Online portfolios work on interviews: While employers may not have time to look at a portfolio in an initial resume scan (employers receive 200 to 300 resumes per day 7 days a week according to one recruiter), candidates may be able to showcase their skills with an online portfolio during an interview. Candidates can back up interview question  responses with examples from their online portfolios. Additionally, time for portfolio highlights also depends on where the candidate is at in the interview process – such as a second or third interview. Type of job, company culture, and the interviewer’s personality will also play a role. Web portfolios can demonstrate proof of performance. And employers say that “past performance demonstrates future productivity.”

Old school: Mass Communications / Journalism grads like me had to build a portfolio of clips and send them to employers with our resume in some cases or bring them to  interviews as leave behind proof of our ability to write news stories. And that was in the late ’80’s.

New tools: Now, LinkedIn allows you to post proof – you can add links to videos, SlideShare presentations, blog posts, white papers and more.

Boost your personal brand: This all helps boost your personal brand. According to one poll, 86% of people use a search engine like Google before ever meeting you, the web portfolio gives people information you WANT them to see. As LinkedIn typically lands on page one, start there.

Readers rock! Hat tip to Thomasina for sharing the WJS story with me via Facebook. What’s your take on web / online portfolios?

Comments welcome: Have you got an opinion or story to share? Feel free to leave comments.

Is your LinkedIn bio lost in translation?

Lost in Translation

How many times have you read someone’s LinkedIn bio and wondered, “What in the world are they talking about?” It’s full of jargon, terms, and acronyms foreign to anyone outside the bio subject’s industry.

“The Curse of Knowledge” is what Chip and Dan Heath call this “symptom” in their book, “Made to Stick.” To an industry insider, these terms are common, used daily, and understood by all involved. So much so, that to anyone outside the industry, it’s confusing and just plain gibberish.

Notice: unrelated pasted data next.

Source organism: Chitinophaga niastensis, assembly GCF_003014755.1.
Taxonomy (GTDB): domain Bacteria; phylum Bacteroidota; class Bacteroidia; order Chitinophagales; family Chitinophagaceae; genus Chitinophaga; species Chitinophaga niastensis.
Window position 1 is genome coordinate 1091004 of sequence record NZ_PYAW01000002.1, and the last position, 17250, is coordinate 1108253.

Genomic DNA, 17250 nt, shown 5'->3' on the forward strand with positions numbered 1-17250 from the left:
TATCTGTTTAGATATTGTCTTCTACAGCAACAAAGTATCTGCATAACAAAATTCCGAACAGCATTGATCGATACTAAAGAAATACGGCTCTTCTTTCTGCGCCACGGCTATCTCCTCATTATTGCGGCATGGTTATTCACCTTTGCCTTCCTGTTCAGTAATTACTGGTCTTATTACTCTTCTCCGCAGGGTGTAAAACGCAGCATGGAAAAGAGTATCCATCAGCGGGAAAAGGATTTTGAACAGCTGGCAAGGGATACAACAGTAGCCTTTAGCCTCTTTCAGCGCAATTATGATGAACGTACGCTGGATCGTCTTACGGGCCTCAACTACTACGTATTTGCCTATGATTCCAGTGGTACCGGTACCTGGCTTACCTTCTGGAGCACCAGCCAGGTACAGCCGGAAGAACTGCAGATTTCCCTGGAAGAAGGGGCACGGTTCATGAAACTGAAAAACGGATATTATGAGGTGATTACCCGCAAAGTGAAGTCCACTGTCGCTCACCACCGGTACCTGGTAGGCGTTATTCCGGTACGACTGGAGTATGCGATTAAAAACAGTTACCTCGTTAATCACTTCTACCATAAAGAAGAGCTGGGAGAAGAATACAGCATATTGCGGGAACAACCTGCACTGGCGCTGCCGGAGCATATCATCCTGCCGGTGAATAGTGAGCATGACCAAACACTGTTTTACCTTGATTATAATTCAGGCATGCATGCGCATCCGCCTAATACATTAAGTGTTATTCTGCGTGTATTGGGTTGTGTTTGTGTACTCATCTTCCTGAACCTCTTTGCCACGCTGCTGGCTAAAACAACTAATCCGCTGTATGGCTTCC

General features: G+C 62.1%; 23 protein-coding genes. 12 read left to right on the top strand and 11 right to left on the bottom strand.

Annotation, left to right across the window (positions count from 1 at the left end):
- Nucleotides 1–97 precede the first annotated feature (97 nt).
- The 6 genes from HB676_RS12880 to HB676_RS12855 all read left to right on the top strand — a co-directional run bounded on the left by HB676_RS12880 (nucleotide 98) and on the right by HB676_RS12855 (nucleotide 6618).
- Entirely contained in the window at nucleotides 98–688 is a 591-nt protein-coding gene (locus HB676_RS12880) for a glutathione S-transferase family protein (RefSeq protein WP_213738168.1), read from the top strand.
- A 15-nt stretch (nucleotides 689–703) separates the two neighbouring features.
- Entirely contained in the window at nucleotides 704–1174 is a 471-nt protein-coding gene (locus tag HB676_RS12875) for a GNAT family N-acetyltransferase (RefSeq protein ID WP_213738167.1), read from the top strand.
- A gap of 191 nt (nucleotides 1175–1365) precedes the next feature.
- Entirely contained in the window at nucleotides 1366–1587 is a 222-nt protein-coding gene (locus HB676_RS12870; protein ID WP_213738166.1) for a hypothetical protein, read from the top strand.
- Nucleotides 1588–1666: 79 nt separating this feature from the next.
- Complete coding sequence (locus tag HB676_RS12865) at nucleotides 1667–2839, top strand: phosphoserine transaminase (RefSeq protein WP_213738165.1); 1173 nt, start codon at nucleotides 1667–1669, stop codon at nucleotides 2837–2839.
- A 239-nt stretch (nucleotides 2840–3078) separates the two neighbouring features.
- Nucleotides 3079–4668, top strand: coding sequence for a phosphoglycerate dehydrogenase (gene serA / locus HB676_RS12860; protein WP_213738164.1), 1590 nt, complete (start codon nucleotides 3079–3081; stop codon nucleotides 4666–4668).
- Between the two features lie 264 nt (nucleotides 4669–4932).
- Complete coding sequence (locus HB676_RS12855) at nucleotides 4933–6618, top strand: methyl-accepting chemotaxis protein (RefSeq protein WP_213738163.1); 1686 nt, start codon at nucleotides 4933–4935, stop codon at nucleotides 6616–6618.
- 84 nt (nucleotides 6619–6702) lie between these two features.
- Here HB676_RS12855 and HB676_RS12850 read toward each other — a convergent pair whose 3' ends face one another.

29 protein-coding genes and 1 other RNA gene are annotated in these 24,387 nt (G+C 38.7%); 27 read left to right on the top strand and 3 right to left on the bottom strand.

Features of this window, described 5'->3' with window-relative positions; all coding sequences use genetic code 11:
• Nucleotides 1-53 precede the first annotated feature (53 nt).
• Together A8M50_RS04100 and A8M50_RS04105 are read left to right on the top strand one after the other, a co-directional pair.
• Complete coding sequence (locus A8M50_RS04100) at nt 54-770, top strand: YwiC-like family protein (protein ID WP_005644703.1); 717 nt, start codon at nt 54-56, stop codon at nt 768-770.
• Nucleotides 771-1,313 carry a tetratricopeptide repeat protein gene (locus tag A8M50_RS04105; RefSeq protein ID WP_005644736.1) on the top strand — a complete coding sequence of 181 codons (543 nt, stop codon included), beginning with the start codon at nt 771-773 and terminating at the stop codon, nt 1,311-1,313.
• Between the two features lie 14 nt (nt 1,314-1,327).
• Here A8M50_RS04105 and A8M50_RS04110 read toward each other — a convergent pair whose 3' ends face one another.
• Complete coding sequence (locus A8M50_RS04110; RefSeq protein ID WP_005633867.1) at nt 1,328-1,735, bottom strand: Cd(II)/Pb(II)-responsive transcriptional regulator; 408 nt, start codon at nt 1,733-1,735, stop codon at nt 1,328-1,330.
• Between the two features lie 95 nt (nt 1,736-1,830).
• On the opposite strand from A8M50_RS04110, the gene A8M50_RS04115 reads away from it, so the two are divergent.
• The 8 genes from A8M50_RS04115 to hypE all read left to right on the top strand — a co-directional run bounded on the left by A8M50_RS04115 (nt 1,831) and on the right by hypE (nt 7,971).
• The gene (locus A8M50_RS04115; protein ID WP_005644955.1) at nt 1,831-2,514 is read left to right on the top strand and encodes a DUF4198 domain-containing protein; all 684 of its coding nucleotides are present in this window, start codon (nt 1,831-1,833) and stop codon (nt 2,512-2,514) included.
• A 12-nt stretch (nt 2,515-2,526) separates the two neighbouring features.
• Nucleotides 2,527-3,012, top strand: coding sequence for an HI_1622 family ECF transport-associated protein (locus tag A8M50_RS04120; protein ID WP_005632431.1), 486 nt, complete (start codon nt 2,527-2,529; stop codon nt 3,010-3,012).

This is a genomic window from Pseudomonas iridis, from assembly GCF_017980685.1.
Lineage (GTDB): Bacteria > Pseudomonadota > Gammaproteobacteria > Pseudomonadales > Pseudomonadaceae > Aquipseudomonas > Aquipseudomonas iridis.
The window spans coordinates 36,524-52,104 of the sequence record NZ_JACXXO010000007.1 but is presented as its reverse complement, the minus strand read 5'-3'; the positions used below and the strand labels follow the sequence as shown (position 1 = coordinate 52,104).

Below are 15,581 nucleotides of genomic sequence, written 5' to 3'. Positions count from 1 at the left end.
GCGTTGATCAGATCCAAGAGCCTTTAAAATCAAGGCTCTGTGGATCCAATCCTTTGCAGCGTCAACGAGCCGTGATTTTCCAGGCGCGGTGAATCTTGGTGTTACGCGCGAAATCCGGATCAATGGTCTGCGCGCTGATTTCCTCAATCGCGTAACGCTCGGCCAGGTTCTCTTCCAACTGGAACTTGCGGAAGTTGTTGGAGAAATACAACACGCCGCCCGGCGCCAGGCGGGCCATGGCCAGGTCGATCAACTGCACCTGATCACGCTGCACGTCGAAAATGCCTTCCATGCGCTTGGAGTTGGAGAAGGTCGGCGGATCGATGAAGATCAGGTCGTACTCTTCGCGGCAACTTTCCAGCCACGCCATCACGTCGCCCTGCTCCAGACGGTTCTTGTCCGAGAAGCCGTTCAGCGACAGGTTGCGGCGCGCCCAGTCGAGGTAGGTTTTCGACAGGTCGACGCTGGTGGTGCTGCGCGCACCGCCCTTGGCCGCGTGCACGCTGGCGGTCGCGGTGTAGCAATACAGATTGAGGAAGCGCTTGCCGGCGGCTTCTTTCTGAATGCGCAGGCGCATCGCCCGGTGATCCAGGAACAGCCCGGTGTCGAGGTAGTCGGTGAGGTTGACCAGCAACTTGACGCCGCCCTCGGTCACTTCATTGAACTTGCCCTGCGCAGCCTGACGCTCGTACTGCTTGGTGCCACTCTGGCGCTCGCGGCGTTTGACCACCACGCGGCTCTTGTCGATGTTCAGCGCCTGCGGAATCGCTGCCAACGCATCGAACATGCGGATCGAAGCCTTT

In the above picture, you see typical everyday terms used by human resource professionals (HR), eCommerce, Accounting, Marketing Communications (MarComm), and Chief Executives (any Chief-level role is considered a “C-Suite” professional). Were you lost in translation looking at the picture? While Google can help define the terms, people wanting to hire you won’t take the time to Google it. Instead, they’ll move on to the next bio whose writer makes things easy to understand.

How can you avoid the “Curse of Knowledge?” Have a family member or non-industry friend read your bio BEFORE you put it on LinkedIn or other social networks or your book jacket or use it as a speech introduction. (Can you imagine a person introducing you who is not familiar with the jargon?) If your mom has no idea what you’re talking about, you’ve got “The Curse of Knowledge” and need to reword the bio.

If you must use some jargon, spell it out first, then use the acronym afterword. Like this, Full-Time Employee (FTE). This is actually a cool benefit, because you’re using good keywords (think search terms) twice. That way, depending on who’s conducting the LinkedIn search, you’ll have a greater chance of getting the call.

Don’t want to try  this at home? Check out my LinkedIn bio-writing service. I’ll do the work for you.

Recruiter Secrets to What Employers Want

George_Blomgren_med - picGuest Expert, George Blomgren,
MRA, The Management Association

What are employers looking for in candidates these days? That depends a lot on the company and the jobs for which they are hiring. Here are two common trends:

The first won’t come as a surprise. Companies are hiring because they are swamped. They are so desperately in need of additional staff they have  limited resources to train new staff. With this in mind, employers look for candidates who can hit the ground running — or as close to that as possible. This means they aren’t willing to deviate much from the requirements defined in the job description or posting. It also means they are looking for evidence that candidates can adapt to change and to new challenges. (Today 20 years in the same job at the same employer is no longer viewed as a good thing!)

The second trend may come as a surprise. Employers aren’t looking to hire superstars – that is, candidates who distinguished themselves as star performers in previous positions. They assume those candidates have peaked and now it’s all downhill. Rather, they are looking to hire candidates who have yet to peak. The candidate who is really ready to take that next step in their career and take things to the next level. For candidates with diverse backgrounds, who may have felt defensive explaining how their background fits together, this can be especially beneficial. If you can create a compelling case to an employer on why your diverse work experience makes you uniquely qualified for the position, you may get the job!

As a recruiter, I look for evidence of these things in your resume and your cover letter, and of course during interviews. But first and foremost, I look for it on your LinkedIn profile.

George Blomgren is the  Director of Recruiting Solutions for MRA – The Management Association. George has 20+ years of talent acquisition (aka recruiting),  and operations experience. Prior to joining MRA, George ran the advertising and marketing department for a fast-growing network of local employment websites.